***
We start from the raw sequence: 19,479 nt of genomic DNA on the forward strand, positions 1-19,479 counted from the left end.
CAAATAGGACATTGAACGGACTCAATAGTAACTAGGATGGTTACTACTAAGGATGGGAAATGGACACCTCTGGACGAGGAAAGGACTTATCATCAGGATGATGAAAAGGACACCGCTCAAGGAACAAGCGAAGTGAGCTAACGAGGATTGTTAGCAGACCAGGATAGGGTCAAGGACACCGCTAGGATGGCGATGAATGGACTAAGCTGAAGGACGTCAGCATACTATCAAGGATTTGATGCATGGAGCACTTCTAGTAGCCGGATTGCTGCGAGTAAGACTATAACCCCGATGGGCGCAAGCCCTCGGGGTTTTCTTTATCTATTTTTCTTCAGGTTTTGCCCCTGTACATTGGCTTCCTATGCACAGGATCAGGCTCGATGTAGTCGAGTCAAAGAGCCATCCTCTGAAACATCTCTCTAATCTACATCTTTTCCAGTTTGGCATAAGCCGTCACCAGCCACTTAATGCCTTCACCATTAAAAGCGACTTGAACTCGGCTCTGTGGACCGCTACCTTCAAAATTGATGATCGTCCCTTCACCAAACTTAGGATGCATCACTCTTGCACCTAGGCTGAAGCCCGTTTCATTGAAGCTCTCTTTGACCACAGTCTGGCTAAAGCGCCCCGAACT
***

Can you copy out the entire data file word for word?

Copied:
We start from the raw sequence: 19,479 nt of genomic DNA on the forward strand, positions 1-19,479 counted from the left end.
CAAATAGGACATTGAACGGACTCAATAGTAACTAGGATGGTTACTACTAAGGATGGGAAATGGACACCTCTGGACGAGGAAAGGACTTATCATCAGGATGATGAAAAGGACACCGCTCAAGGAACAAGCGAAGTGAGCTAACGAGGATTGTTAGCAGACCAGGATAGGGTCAAGGACACCGCTAGGATGGCGATGAATGGACTAAGCTGAAGGACGTCAGCATACTATCAAGGATTTGATGCATGGAGCACTTCTAGTAGCCGGATTGCTGCGAGTAAGACTATAACCCCGATGGGCGCAAGCCCTCGGGGTTTTCTTTATCTATTTTTCTTCAGGTTTTGCCCCTGTACATTGGCTTCCTATGCACAGGATCAGGCTCGATGTAGTCGAGTCAAAGAGCCATCCTCTGAAACATCTCTCTAATCTACATCTTTTCCAGTTTGGCATAAGCCGTCACCAGCCACTTAATGCCTTCACCATTAAAAGCGACTTGAACTCGGCTCTGTGGACCGCTACCTTCAAAATTGATGATCGTCCCTTCACCAAACTTAGGATGCATCACTCTTGCACCTAGGCTGAAGCCCGTTTCATTGAAGCTCTCTTTGACCACAGTCTGGCTAAAGCGCCCCGAACT